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Wednesday, June 27, 2012

Democrats must not Assail the Court in Health Reform Battle

In 1983, Newt Gingrich and conservative Republicans formed the Conservative Opportunity Society (COS). COS members were tired of being the happy minority party. They knew, however, that after 30 years in control of Congress the American people needed a real reason to dump the Democrats - a party that at the time was a still a centrist party that worked often with President Reagan. So the COS decided they needed to undermine confidence in the institution of Congress.

After 30 years Congress and Democrats were synonymous. Undermine confidence in Congress and you undermine confidence in Democrats. So the COS began an all out assault on Congress. They obstructed lawmaking, they used ethics reforms adopted in the 1970s to target Democratic leaders. In quick succession ethics inquiries and investigations led to the resignations of Democratic Speaker of the House Jim Wright and Majority Whip Tony Coelho in 1989 – that same year Gingrich gained election as Minority Whip, the second highest-ranking Republican leadership position in the House.

A scandal involving the House bank in 1991 and the House Post Office in 1993 followed the resignations of Wright and Coelho. Though Democrats and Republicans alike were found to have overdrawn their accounts in the House bank, the scandal contributed to a COS narrative of a corrupt Congress controlled by Democrats. Nearly 80 House members either retired or were defeated in 1992 because of the bank scandal. The election 47 freshman Republicans to the House accompanied the election of Democrat Bill Clinton as President in 1992.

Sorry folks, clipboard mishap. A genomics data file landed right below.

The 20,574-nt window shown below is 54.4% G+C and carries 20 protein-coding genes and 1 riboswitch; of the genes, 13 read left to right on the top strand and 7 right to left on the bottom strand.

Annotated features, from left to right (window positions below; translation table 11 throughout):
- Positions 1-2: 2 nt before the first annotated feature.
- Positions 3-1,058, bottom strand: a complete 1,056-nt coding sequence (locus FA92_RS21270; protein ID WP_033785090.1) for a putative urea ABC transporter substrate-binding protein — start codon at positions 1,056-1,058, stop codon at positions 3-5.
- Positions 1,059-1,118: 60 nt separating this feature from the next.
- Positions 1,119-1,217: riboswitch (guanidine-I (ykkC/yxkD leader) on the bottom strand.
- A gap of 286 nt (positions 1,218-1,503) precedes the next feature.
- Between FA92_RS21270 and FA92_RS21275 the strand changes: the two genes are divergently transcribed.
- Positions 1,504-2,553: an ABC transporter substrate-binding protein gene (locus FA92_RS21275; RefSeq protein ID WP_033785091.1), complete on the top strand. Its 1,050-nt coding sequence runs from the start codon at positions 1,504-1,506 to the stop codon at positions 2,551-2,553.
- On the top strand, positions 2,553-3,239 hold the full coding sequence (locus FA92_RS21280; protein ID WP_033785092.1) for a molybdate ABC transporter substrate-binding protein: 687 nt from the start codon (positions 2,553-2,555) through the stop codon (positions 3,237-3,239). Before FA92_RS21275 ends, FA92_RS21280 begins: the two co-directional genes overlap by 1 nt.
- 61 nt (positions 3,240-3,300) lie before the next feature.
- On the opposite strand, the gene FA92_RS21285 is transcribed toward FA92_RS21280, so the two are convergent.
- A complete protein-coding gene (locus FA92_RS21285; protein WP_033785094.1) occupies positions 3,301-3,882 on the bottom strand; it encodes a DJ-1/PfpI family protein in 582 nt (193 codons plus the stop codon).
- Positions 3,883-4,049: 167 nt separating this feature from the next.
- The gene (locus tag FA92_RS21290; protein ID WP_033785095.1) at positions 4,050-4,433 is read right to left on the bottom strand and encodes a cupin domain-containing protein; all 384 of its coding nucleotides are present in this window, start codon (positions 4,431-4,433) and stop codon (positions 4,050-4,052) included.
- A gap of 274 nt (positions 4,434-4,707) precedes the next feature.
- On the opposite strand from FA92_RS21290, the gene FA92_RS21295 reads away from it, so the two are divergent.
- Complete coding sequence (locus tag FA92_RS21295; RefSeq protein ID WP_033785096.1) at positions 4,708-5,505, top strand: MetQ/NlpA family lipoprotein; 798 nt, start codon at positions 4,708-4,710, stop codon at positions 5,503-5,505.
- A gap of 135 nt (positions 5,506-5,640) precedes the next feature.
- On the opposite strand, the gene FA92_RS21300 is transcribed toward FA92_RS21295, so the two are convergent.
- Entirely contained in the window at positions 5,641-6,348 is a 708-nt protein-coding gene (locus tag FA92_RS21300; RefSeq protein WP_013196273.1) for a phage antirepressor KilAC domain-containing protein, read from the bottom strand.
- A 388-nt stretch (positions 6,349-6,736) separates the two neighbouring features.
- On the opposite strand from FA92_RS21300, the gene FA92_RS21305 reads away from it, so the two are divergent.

The House Post Office scandal erupted in 1993 and effectively ended the career of Democratic Representative Dan Rostenkowski (D-IL) the very powerful Chair of the House Ways and Means Committee. The cumulative effect of the scandals and public dissatisfaction with President Clinton was the Republican sweep of the 1994-midterm elections. In the 1994, election Republicans realized a net gain of 54 seats in the House and 8 seats in the Senate and assumed full control of the U.S. Congress for the first time since 1954. Gingrich gained election as Speaker of the new Republican controlled House.

Other actions taken by the new Republican majority reduced congressional influence and power. They reduced committee staffs, the Congressional Research Service and the General Accounting Office endured budget cuts and dramatic staff reductions - the institutional memory and policy expertise of Congress shrank.

Make no mistake, Democrats were not blameless. The party had grown arrogant in its power and had for years increasingly excluded Republicans from the lawmaking process. The use of restrictive rules and limits on debate aided in undermining public confidence in Congress. But Republicans waged an all out assault on the institution. Public confidence in Congress collapsed and has never recovered. When Democrats found themselves in the majority they took from the GOP playbook and continued the attack on Congress - considered the claims of corruption in 2006 and Nancy Pelosi's battle cry that we "drain the swamp!"

Cumulatively, these attacks on Congress served to make it a less congenial place. They fed into growing partisan differences and undermined cooperation and compromise. A minority party now relies on Congress failing and on public disdain for Congress in order to win elections. Cooperation and compromise might actually cause public opinion of Congress to improve - this is something no minority party can risk. The end result is a Congress that becomes incompetent, inefficient, and ineffective. It's a self fulfilling prophecy that need not have been.